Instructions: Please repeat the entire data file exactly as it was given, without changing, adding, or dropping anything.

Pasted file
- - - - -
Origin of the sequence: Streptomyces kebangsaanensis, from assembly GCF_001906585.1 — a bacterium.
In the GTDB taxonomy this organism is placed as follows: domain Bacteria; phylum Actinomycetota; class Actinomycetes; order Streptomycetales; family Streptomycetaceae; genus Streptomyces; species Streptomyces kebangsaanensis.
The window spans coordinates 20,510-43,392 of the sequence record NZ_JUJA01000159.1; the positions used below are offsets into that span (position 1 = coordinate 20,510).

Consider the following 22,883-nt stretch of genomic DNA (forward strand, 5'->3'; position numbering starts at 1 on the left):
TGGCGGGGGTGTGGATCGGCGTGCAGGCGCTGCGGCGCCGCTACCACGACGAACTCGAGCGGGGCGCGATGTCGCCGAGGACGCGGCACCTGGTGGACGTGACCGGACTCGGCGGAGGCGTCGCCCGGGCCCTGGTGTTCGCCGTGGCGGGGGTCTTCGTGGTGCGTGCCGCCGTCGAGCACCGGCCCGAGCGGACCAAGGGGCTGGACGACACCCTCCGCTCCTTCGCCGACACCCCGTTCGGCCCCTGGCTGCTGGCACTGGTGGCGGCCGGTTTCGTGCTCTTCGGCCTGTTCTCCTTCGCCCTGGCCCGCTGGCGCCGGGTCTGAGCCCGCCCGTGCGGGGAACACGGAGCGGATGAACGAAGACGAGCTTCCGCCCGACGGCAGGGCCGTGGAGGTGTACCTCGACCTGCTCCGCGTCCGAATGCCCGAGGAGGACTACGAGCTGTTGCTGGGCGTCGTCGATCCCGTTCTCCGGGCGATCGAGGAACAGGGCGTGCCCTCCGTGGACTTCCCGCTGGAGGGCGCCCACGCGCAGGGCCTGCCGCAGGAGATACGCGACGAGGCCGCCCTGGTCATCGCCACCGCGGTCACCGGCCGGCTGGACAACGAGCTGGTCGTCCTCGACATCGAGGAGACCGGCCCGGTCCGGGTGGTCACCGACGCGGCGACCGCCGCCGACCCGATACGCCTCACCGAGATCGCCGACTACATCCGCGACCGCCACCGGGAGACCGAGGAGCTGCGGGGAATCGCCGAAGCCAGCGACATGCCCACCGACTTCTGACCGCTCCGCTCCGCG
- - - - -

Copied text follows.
Origin of the sequence: Streptomyces kebangsaanensis, from assembly GCF_001906585.1 — a bacterium.
In the GTDB taxonomy this organism is placed as follows: domain Bacteria; phylum Actinomycetota; class Actinomycetes; order Streptomycetales; family Streptomycetaceae; genus Streptomyces; species Streptomyces kebangsaanensis.
The window spans coordinates 20,510-43,392 of the sequence record NZ_JUJA01000159.1; the positions used below are offsets into that span (position 1 = coordinate 20,510).

Consider the following 22,883-nt stretch of genomic DNA (forward strand, 5'->3'; position numbering starts at 1 on the left):
TGGCGGGGGTGTGGATCGGCGTGCAGGCGCTGCGGCGCCGCTACCACGACGAACTCGAGCGGGGCGCGATGTCGCCGAGGACGCGGCACCTGGTGGACGTGACCGGACTCGGCGGAGGCGTCGCCCGGGCCCTGGTGTTCGCCGTGGCGGGGGTCTTCGTGGTGCGTGCCGCCGTCGAGCACCGGCCCGAGCGGACCAAGGGGCTGGACGACACCCTCCGCTCCTTCGCCGACACCCCGTTCGGCCCCTGGCTGCTGGCACTGGTGGCGGCCGGTTTCGTGCTCTTCGGCCTGTTCTCCTTCGCCCTGGCCCGCTGGCGCCGGGTCTGAGCCCGCCCGTGCGGGGAACACGGAGCGGATGAACGAAGACGAGCTTCCGCCCGACGGCAGGGCCGTGGAGGTGTACCTCGACCTGCTCCGCGTCCGAATGCCCGAGGAGGACTACGAGCTGTTGCTGGGCGTCGTCGATCCCGTTCTCCGGGCGATCGAGGAACAGGGCGTGCCCTCCGTGGACTTCCCGCTGGAGGGCGCCCACGCGCAGGGCCTGCCGCAGGAGATACGCGACGAGGCCGCCCTGGTCATCGCCACCGCGGTCACCGGCCGGCTGGACAACGAGCTGGTCGTCCTCGACATCGAGGAGACCGGCCCGGTCCGGGTGGTCACCGACGCGGCGACCGCCGCCGACCCGATACGCCTCACCGAGATCGCCGACTACATCCGCGACCGCCACCGGGAGACCGAGGAGCTGCGGGGAATCGCCGAAGCCAGCGACATGCCCACCGACTTCTGACCGCTCCGCTCCGCG